How to Troubleshoot VMware Performance Issues

By CIOReview | Monday, May 8, 2017
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As organizations are adopting virtual environments, troubleshooting the virtual machines, and improving performance has become a hassle for administrators. VMware CPU over-subscription, memory response delay, and network problem are some of the everyday performance issues. In such scenarios, troubleshooting tips as well as best practices assist better monitor and improve VMware performance. To begin with, it is always recommended to keep the most updated version of VMware for improved performance. When a workload is virtualized, it is common to see some performance reduction due to virtualization overhead. Troubleshooting should commence once the device starts showing degraded performance than the previous levels.

Troubleshooting Tips

The performance chart located on the Performance tab of the vSphere Client can be utilized to monitor and identify as well as resolve CPU, memory, network and storage metrics. Take a look at some of the guidelines for troubleshooting VMware performance issues.

1. Memory Performance

Memory performance and usage of hosts, clusters, virtual machines, and vApps can be monitored and issues can be identified with the performance chart. The host memory allocated should be large enough to handle active memory to virtual machines, for offering the best performance. The active memory can also be smaller than virtual memory for over-provisioning. But make sure that the virtual machine has a lower active memory than the host. Moreover, a larger memory for the virtual machine than guest memory enables hosts to accommodate workload spikes without memory swaps.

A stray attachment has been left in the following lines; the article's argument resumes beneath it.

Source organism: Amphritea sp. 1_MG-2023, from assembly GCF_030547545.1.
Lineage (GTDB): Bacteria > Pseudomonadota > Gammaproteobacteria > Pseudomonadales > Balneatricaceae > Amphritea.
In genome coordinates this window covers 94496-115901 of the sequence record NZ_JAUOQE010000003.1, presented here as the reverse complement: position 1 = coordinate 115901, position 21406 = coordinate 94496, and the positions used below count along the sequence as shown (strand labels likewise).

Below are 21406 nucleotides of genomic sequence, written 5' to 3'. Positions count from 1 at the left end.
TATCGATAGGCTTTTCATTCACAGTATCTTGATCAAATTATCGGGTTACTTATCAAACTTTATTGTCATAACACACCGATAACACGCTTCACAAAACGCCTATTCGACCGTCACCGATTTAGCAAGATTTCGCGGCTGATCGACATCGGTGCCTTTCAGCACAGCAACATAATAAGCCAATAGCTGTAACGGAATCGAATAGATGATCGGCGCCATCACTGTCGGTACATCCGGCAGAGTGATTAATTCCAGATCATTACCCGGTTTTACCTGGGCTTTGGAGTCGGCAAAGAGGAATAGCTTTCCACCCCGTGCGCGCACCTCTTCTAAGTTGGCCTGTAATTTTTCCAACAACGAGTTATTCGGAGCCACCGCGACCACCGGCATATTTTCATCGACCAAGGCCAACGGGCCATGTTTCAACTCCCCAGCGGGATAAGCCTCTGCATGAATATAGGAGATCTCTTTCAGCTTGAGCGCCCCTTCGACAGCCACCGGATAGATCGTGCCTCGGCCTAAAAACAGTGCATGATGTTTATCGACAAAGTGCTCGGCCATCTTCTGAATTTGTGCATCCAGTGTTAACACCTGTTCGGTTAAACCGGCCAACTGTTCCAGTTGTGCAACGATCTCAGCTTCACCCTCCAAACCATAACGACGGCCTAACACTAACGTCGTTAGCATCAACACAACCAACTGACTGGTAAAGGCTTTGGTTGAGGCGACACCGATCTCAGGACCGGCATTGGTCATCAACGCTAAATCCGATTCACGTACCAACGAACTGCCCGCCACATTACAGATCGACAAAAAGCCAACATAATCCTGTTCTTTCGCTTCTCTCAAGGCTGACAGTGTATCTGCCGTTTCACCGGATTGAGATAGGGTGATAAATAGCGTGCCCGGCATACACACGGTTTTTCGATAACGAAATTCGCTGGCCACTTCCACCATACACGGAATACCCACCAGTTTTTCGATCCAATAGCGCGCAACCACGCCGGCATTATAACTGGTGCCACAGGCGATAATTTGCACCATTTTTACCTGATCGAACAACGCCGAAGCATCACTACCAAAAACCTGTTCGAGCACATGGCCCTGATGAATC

If the device shows a high value of memory usage, then check for the amount of free physical memory on the host. If the value shows less than 6 percent, it indicates that the host cannot handle any more memory demands, leading to memory reclamation.

2. CPU Performance

The client performance charts can be used to monitor host, clusters, machines, as well as resource pools CPU usage. Even a short spike in the CPU usage graph reflects that the usage of resources is at its peak. However, if all the values are high at a constant rate, then the hosts should be overcommitted. Generally, if the CPU usage value for a virtual machine is above 90 percent and the CPU ready value is above 20 percent, performance is impacted.

3. Disk Performance

The I/O data counters allow collecting the virtual machines average disk usage information that can be used to monitor performance. One of the best strategies to identify disk performance issues is to monitor the disk latency data counters using the advanced performance charts. The kernelLatency data counter measures the timeline that VMKernal uses for processing each command, in milliseconds. The standard best performance value is considered from 0-1 milliseconds. In cases of value being more than 4ms, it shows that the system is trying to send more information to storage than it could support.

4. Storage Performance

Be sure to allocate as well as utilize storage space efficiently. Allocated space can be larger than datastore capacity. For example, when you have snapshots and thin-provisioned disks, you can provision more space to the datastore. In addition, when snapshot files are consuming a more than the required data-store space, consolidate them to the virtual disk when they are no longer needed.

These strategies can be adopted to prevent issues that can damage the virtual environment, causing unavailability and downtime. A series of proven tools and techniques are also available from VMware for troubleshooting, diagnosing, and correcting potential problems.